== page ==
Journal Article

Timing of Atlantic cod (<i>Gadus morhua</i> L.) seasonal migrations in the southern Gulf of St Lawrence: interannual variability and proximate control

L. A. Comeau, S. E. Campana and G. A. Chouinard

in ICES Journal of Marine Science

Published on behalf of ICES/CIEM

Volume 59, issue 2, pages 333-351
Published in print January 2002 | ISSN: 1054-3139
Published online January 2002 | e-ISSN: 1095-9289 | DOI:
Timing of Atlantic cod (Gadus morhua L.) seasonal migrations in the southern Gulf of St Lawrence: interannual variability and proximate control

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The objective of this study was to identify likely proximate cues to the seasonal migrations of cod, Gadus morhua L., in the southern Gulf of St Lawrence. We computed a migration timing index across several years using commercial fishery (1970–1992) and sentinel survey (1995–1999) catch rate data, and closely monitored the seasonal changes in temperature, dissolved oxygen, food intake, and energy stores between 1995 and 1998. The inter-year variability in the timing of the seasonal migrations was relatively low (s.d. = 8 d for spring migration, 10 d for autumn migration), suggesting that photoperiod was involved in the control mechanism of migration. However, other factors were also implicated in the control mechanism, given that cod initiated the autumn migration progressively earlier in the late 1980s and 1990s. At the onset of the autumn migration, dissolved oxygen concentrations were above levels known to induce avoidance behaviour in this species, and food resources were considered to be relatively abundant. Similarly, cod did not initiate the autumn migration at a specific temperature or following a particular temperature regime experienced during summer. However, cross correlation function analysis indicated that a widespread cooling of near bottom waters preceded the mid-1980s shift in migration timing by one to two years, suggesting that the cooling event was linked in some way to the change in migration dates. Other correlations showed that the earlier migrations coincided with older cod becoming more abundant and smaller in size, and also with their principal fish prey (herring and capelin) increasing in number. These results suggest that older cod played a key role in launching the early autumn migrations. One plausible interpretation is that their decline in body size and lipid-rich diets led to a rapid build up of energy reserves over summer grounds, and thus to an earlier readiness to engage in the autumn migration. We discuss the potential impact of earlier departures on stock productivity.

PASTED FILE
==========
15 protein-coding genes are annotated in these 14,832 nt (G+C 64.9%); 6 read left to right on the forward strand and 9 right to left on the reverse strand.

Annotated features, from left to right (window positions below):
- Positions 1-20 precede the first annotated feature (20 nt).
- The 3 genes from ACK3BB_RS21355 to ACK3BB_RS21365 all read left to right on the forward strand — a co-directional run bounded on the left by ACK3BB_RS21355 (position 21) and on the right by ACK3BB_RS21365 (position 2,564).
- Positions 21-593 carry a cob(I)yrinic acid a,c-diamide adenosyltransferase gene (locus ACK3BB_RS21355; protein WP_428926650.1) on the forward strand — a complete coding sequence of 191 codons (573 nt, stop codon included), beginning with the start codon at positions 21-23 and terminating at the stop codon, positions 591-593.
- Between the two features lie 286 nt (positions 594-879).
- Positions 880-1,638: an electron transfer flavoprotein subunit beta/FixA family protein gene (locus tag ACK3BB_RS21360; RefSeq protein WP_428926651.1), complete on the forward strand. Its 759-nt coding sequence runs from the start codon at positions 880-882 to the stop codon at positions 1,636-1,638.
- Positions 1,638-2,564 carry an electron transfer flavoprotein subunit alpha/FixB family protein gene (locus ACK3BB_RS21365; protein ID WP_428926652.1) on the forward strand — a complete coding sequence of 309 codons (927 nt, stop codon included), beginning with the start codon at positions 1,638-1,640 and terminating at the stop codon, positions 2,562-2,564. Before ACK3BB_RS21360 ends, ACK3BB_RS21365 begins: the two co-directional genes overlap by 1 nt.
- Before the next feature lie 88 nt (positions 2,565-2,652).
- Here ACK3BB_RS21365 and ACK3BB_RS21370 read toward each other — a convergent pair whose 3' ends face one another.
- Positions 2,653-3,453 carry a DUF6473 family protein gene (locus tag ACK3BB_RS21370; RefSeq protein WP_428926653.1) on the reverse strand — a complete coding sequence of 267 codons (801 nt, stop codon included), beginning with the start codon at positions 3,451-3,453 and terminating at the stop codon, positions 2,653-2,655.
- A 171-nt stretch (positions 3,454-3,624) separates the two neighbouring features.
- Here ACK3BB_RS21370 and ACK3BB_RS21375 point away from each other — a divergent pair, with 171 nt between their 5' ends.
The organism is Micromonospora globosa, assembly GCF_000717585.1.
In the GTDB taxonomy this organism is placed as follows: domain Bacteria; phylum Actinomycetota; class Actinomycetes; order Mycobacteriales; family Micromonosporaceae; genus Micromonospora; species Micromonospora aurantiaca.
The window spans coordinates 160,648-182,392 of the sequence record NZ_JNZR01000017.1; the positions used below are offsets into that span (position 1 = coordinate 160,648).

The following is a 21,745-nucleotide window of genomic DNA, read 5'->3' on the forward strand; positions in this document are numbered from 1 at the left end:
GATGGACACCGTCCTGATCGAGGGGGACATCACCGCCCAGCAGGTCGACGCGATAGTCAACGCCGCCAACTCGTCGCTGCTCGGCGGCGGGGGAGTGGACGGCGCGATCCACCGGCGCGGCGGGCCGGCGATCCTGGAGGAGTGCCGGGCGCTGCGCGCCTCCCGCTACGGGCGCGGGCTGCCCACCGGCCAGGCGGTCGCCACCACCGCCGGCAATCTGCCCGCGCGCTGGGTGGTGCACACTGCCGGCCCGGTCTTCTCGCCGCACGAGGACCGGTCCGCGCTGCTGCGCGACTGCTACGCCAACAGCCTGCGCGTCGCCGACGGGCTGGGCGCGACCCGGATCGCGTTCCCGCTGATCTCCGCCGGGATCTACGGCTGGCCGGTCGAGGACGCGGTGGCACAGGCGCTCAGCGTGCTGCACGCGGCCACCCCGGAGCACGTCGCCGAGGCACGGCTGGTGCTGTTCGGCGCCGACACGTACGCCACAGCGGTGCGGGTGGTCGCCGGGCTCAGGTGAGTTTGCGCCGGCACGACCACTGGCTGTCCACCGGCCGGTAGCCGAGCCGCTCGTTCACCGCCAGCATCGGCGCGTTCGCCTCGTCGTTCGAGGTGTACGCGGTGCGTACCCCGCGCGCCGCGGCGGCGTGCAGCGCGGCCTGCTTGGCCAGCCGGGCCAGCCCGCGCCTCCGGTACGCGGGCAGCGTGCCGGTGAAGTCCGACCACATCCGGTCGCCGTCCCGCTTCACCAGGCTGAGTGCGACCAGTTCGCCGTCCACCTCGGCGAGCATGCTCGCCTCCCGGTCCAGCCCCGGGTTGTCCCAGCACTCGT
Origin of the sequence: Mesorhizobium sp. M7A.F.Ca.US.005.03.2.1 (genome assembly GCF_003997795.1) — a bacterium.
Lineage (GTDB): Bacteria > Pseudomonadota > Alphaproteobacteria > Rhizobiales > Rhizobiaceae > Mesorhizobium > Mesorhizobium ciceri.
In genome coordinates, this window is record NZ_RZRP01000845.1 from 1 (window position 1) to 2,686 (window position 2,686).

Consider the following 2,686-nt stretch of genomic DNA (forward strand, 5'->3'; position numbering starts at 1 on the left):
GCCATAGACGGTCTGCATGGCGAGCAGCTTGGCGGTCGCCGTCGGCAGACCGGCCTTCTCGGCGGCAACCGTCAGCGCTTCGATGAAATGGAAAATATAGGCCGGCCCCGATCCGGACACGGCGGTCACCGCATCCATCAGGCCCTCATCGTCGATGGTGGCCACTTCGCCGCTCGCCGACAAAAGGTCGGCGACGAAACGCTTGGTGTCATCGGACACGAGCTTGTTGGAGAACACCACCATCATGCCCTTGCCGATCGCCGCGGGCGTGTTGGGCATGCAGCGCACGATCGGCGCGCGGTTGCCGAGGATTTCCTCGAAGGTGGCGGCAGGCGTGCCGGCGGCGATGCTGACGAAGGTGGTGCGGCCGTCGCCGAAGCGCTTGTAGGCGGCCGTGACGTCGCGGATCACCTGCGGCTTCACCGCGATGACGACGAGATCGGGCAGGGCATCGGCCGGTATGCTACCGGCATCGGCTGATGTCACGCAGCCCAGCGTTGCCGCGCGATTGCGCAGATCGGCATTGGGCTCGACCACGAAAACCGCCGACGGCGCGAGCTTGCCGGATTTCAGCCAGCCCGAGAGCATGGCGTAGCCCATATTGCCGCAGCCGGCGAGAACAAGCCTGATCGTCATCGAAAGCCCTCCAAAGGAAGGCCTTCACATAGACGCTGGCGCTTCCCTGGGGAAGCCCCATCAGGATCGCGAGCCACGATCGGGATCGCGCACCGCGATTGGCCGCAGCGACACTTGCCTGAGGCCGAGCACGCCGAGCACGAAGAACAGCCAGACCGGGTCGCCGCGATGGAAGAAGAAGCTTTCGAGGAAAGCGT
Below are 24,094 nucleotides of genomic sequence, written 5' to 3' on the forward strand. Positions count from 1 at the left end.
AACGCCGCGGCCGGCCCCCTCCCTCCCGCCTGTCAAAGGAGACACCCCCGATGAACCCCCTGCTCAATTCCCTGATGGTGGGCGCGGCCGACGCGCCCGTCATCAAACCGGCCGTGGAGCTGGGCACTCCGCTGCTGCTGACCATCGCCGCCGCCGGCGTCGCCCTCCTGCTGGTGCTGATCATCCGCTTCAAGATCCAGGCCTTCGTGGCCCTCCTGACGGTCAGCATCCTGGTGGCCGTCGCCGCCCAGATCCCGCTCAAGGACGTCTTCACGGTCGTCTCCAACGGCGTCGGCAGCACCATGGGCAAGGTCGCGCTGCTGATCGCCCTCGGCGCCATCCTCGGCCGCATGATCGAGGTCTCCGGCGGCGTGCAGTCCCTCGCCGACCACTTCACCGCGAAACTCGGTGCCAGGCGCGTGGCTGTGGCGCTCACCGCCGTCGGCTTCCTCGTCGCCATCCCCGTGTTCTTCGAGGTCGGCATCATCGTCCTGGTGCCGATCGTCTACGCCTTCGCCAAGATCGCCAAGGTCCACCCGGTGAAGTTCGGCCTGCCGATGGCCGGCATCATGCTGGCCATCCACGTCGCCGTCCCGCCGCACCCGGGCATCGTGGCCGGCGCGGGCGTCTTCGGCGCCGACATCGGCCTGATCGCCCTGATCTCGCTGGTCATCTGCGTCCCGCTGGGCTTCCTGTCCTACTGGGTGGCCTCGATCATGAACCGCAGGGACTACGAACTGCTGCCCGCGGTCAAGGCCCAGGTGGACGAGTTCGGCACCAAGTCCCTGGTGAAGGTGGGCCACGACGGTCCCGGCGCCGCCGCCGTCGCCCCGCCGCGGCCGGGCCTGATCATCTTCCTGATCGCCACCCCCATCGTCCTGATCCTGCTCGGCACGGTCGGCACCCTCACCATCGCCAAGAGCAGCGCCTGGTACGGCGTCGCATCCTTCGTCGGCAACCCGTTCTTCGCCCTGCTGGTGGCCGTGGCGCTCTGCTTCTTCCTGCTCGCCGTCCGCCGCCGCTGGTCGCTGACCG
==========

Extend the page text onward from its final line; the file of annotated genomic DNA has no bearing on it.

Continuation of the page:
Keywords: Atlantic cod; energy reserves; food intake; migration; oxygen; photoperiod; temperature

Journal Article.  0 words. 

Subjects: Environmental Science ; Marine and Estuarine Biology

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